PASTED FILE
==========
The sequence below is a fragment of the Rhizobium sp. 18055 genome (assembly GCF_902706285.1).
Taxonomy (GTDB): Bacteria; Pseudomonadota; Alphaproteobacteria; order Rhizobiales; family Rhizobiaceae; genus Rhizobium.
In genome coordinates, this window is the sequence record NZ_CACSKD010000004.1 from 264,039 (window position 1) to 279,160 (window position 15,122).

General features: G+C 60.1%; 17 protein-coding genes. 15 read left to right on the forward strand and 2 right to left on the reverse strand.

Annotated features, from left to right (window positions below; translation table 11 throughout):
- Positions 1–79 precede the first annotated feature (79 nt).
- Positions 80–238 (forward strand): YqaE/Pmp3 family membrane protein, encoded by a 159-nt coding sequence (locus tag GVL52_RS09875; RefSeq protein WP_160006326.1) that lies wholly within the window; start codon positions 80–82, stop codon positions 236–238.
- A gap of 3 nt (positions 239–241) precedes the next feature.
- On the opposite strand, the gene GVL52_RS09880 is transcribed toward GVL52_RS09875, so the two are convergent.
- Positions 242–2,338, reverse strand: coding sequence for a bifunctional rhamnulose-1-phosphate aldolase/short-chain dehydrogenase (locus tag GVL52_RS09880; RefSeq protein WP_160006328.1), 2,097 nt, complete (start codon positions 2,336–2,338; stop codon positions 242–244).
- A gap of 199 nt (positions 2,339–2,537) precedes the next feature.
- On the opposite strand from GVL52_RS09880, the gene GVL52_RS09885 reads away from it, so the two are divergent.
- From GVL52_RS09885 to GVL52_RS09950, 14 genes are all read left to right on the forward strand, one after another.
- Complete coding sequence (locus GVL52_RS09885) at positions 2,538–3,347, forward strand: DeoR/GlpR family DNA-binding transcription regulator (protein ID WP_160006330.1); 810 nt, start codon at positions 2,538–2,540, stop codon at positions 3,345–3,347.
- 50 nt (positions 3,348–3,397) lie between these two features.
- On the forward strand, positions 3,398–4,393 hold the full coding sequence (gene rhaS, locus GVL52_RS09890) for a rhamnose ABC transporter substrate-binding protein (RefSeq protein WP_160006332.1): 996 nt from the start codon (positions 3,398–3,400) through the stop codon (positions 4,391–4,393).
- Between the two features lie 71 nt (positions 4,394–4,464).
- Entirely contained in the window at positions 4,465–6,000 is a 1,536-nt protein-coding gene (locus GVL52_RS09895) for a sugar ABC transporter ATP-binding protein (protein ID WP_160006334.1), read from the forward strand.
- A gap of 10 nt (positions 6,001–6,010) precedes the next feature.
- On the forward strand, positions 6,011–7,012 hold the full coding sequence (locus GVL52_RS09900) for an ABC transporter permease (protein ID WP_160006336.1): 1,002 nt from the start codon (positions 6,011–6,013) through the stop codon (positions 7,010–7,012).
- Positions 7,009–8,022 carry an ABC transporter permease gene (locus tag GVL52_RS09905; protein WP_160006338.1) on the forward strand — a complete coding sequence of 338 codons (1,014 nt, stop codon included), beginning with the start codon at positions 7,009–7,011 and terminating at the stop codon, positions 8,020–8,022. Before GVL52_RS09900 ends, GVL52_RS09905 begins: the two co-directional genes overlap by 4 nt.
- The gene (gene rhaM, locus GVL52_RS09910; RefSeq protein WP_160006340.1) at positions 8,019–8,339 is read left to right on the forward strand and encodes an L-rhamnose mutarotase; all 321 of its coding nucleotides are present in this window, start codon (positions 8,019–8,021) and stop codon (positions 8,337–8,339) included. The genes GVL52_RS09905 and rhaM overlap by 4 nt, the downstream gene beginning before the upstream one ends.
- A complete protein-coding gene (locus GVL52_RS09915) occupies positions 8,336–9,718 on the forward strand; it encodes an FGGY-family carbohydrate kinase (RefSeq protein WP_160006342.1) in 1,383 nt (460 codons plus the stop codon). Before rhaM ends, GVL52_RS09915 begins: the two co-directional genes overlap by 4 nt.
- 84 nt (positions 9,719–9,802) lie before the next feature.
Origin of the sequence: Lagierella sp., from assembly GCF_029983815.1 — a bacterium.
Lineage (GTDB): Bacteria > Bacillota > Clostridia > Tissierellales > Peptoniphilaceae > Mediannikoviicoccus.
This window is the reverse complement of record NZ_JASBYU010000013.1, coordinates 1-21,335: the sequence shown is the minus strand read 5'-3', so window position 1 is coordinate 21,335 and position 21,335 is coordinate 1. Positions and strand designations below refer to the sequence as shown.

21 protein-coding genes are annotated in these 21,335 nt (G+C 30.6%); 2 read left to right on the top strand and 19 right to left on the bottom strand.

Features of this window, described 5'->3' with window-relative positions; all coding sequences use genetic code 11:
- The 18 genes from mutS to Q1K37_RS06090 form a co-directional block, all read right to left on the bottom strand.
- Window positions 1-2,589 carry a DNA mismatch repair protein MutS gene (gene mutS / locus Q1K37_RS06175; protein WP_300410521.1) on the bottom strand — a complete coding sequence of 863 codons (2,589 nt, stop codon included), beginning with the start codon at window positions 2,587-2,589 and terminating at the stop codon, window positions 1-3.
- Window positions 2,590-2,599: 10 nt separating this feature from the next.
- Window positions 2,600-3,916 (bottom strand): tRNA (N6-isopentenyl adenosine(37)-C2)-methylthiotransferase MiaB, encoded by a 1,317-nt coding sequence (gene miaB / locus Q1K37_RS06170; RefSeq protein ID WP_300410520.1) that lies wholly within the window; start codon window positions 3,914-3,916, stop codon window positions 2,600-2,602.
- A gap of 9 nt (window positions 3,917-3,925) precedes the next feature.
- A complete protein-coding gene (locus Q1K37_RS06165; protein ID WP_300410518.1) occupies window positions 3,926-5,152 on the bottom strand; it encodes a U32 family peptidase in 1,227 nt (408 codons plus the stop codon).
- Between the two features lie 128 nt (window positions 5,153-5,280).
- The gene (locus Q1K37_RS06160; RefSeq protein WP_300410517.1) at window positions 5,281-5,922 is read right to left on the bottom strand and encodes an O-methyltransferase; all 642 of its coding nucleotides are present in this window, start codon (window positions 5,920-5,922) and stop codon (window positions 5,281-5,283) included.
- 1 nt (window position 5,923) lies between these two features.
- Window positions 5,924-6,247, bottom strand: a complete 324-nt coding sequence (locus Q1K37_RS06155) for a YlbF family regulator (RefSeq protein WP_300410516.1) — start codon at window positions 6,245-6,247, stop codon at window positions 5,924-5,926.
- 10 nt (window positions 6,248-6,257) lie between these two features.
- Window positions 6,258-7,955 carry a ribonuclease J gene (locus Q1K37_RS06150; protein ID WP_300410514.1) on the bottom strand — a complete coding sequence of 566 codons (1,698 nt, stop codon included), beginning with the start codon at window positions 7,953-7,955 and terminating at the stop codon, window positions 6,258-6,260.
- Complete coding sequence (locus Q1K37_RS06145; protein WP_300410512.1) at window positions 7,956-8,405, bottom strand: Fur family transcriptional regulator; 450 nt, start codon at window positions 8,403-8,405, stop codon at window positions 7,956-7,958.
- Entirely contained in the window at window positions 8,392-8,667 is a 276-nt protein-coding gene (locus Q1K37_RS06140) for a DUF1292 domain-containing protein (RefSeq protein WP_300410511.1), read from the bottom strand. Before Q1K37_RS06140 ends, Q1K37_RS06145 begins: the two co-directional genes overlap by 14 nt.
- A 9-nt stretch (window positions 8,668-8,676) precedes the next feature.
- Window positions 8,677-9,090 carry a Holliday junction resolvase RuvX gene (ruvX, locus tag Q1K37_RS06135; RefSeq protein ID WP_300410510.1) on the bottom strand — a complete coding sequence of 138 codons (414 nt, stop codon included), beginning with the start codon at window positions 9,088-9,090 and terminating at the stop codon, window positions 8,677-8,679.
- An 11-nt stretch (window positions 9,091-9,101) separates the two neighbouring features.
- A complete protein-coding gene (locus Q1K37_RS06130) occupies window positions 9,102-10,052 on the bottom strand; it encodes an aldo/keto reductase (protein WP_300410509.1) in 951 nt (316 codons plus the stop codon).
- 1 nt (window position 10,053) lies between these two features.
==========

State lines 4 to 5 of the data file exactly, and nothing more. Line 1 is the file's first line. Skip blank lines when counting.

General features: G+C 60.1%; 17 protein-coding genes. 15 read left to right on the forward strand and 2 right to left on the reverse strand.

Annotated features, from left to right (window positions below; translation table 11 throughout):